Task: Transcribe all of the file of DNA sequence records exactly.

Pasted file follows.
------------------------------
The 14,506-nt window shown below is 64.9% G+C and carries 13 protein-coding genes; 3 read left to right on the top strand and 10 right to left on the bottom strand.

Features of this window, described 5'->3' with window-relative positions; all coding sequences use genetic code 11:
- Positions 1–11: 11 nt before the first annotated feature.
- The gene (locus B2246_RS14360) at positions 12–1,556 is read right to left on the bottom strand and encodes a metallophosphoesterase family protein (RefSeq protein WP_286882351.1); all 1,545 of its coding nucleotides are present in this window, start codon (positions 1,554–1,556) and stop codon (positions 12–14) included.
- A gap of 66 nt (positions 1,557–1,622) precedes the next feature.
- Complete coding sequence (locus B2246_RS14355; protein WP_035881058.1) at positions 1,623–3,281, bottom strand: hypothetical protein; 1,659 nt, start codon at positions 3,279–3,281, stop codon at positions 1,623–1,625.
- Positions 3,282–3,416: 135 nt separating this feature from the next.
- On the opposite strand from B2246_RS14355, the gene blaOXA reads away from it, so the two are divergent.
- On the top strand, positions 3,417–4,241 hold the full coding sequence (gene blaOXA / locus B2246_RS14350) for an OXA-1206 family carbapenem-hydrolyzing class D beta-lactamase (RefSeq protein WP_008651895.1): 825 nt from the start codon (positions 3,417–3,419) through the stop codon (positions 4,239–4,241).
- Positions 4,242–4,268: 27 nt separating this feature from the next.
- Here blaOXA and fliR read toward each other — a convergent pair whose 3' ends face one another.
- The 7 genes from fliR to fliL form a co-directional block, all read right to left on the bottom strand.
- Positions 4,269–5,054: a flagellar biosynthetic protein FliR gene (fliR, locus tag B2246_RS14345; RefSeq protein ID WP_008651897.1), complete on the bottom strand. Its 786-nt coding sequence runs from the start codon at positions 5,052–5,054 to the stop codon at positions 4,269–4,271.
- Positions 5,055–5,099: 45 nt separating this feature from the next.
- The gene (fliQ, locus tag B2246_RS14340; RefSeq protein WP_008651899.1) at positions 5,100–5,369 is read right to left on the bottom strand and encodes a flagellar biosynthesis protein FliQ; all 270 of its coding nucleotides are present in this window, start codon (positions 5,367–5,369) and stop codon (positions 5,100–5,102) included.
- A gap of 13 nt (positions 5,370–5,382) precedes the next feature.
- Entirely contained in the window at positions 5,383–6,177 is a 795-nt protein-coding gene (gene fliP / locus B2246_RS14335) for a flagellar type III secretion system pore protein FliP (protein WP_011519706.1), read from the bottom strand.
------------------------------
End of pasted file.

The 14,506-nt window shown below is 64.9% G+C and carries 13 protein-coding genes; 3 read left to right on the top strand and 10 right to left on the bottom strand.

Features of this window, described 5'->3' with window-relative positions; all coding sequences use genetic code 11:
- Positions 1–11: 11 nt before the first annotated feature.
- The gene (locus B2246_RS14360) at positions 12–1,556 is read right to left on the bottom strand and encodes a metallophosphoesterase family protein (RefSeq protein WP_286882351.1); all 1,545 of its coding nucleotides are present in this window, start codon (positions 1,554–1,556) and stop codon (positions 12–14) included.
- A gap of 66 nt (positions 1,557–1,622) precedes the next feature.
- Complete coding sequence (locus B2246_RS14355; protein WP_035881058.1) at positions 1,623–3,281, bottom strand: hypothetical protein; 1,659 nt, start codon at positions 3,279–3,281, stop codon at positions 1,623–1,625.
- Positions 3,282–3,416: 135 nt separating this feature from the next.
- On the opposite strand from B2246_RS14355, the gene blaOXA reads away from it, so the two are divergent.
- On the top strand, positions 3,417–4,241 hold the full coding sequence (gene blaOXA / locus B2246_RS14350) for an OXA-1206 family carbapenem-hydrolyzing class D beta-lactamase (RefSeq protein WP_008651895.1): 825 nt from the start codon (positions 3,417–3,419) through the stop codon (positions 4,239–4,241).
- Positions 4,242–4,268: 27 nt separating this feature from the next.
- Here blaOXA and fliR read toward each other — a convergent pair whose 3' ends face one another.
- The 7 genes from fliR to fliL form a co-directional block, all read right to left on the bottom strand.
- Positions 4,269–5,054: a flagellar biosynthetic protein FliR gene (fliR, locus tag B2246_RS14345; RefSeq protein ID WP_008651897.1), complete on the bottom strand. Its 786-nt coding sequence runs from the start codon at positions 5,052–5,054 to the stop codon at positions 4,269–4,271.
- Positions 5,055–5,099: 45 nt separating this feature from the next.
- The gene (fliQ, locus tag B2246_RS14340; RefSeq protein WP_008651899.1) at positions 5,100–5,369 is read right to left on the bottom strand and encodes a flagellar biosynthesis protein FliQ; all 270 of its coding nucleotides are present in this window, start codon (positions 5,367–5,369) and stop codon (positions 5,100–5,102) included.
- A gap of 13 nt (positions 5,370–5,382) precedes the next feature.
- Entirely contained in the window at positions 5,383–6,177 is a 795-nt protein-coding gene (gene fliP / locus B2246_RS14335) for a flagellar type III secretion system pore protein FliP (protein WP_011519706.1), read from the bottom strand.